AUTISM a stem cell treatment success




Andrew is thriving. We have seen and continue to see major improvements. He has matured beyond anything I can explain (I have had to rapidly adjust my parenting as I now have a much older & more sophisticated child), his comprehension (perhaps better to say his ability to express and act upon his comprehension) is now age appropriate. Though chronologically 8, we started stem cell therapy with a three year old (developmentally speaking – language at 1yr) and now have an interactive 5 or 6 year old (expressive language at 2 or 3 yrs) Since stem cell therapy Andrew can answer questions, identifies everything he sees verbally & can tell you what sound each animal makes when asked, reads aloud (albeit a bit reluctantly because speech is still a challenge, though he is able to articulate his needs and wants better than ever before). He now follows complex instructions without thought “go feed your rabbit” (involves going into the kitchen, getting lettuce out of the refrigerator closing the fridge, going outside to the rabbit pen & feeding the rabbit, closing the pen and returning inside.) Andrew helps scoop leaves out of the pool, he learned to play WII (he got a bit obsessive about it so it is limited to an hour a week), does worksheets independently, can spell virtually everything, is now using utensils to eat, asking for specific food & drink and trying many new foods. We see very little “stimming” & I have found that mimicking the “stim” draws forth a giggle which usually implies that it was being used simply out of habit & stops the behavior.

He started enjoying music and is singing and dancing since the therapy. If you stick your tongue out at him he will do it back to you and laugh – he has developed a great appreciation for little-kid slapstick humor that is definitely age appropriate (his favorite new word is “stinky” he remembered it from a “teach to Talk” video he watched when he was 5). He has started to talk on the phone and enjoys video skype a great deal. He remains completely ambidextrous but that is not uncommon in my family.

The only thing that we still have difficulty with is the television – he enjoys what we watch then at the end gets very stressed and behaves in a manner that can only be described as autistic (easily remedied – we simply don’t watch the blasted thing). He will watch a show every 3-4 weeks just to see if it has changed (he still does request & enjoy tv). I can only describe it as an some sort of inappropriate neurological response to the multisensory stimuli the television offers. Do let me know if you have ever heard of children with ASD having problems with TV – most that I know use it to tune out and watch it to the exclusion of all other activities in true OCD fashion.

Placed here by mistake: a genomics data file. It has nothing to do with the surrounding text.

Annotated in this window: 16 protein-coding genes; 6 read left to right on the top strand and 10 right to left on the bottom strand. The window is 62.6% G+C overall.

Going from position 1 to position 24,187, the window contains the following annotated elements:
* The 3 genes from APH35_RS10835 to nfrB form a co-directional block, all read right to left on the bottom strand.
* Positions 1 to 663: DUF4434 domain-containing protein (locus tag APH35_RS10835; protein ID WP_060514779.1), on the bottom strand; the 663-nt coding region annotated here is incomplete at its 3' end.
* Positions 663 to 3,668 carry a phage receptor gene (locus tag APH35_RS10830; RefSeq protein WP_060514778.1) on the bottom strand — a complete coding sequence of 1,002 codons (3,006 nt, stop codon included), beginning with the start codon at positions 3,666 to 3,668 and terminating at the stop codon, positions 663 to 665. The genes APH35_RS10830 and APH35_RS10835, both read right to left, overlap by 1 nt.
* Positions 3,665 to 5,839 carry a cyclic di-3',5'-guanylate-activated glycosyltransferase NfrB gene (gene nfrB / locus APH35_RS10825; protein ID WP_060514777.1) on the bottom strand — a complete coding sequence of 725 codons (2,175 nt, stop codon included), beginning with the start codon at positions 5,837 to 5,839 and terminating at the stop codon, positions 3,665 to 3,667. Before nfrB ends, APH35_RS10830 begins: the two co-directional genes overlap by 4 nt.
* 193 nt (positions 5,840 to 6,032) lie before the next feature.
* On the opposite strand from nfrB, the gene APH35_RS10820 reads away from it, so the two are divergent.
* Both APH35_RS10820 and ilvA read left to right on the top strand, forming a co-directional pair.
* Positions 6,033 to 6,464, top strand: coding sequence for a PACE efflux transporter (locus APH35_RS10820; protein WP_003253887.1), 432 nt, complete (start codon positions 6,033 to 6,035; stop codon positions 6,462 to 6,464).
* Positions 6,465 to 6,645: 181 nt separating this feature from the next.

Interestingly, in his learning of some basic Spanish we discovered that his Spanish pronunciation is nearly perfect – far better than his English has ever been and that after using Spanish when he speaks in English his pronunciation is improved. Though there are many bilingual schools here, because we are seeing such drastic improvement I have chosen to homeschooled for the present. Here he is simply a gringo kid who doesn’t speak Spanish and is perhaps a bit quirky. I feel he has a real opportunity to redefine himself and leave the autism behind if given the chance to catch up a bit before being placed in a classroom setting.

We are still seeing regular (and astounding) gains – only 3 weeks ago Andrew learned to type (motivated by his desire to query utube for discovery channel animal videos & my fingers having suddenly become too tired to type) This week he amused himself with the text to talk app on his Ipad (that he ignored for 3 years)– typing in words, saying them aloud then having the computer say them aloud as well. He is rapidly gaining the skills that will allow him to live a semi or fully independent adult life.

I must confess myself surprised to see the continued effect of the therapy five months later but one cannot deny that Andrew is still experiencing regular and significant neurodevelopmental gains. Our present course is to see where we stand next spring and with your help determine if an additional course of SCT is in order.

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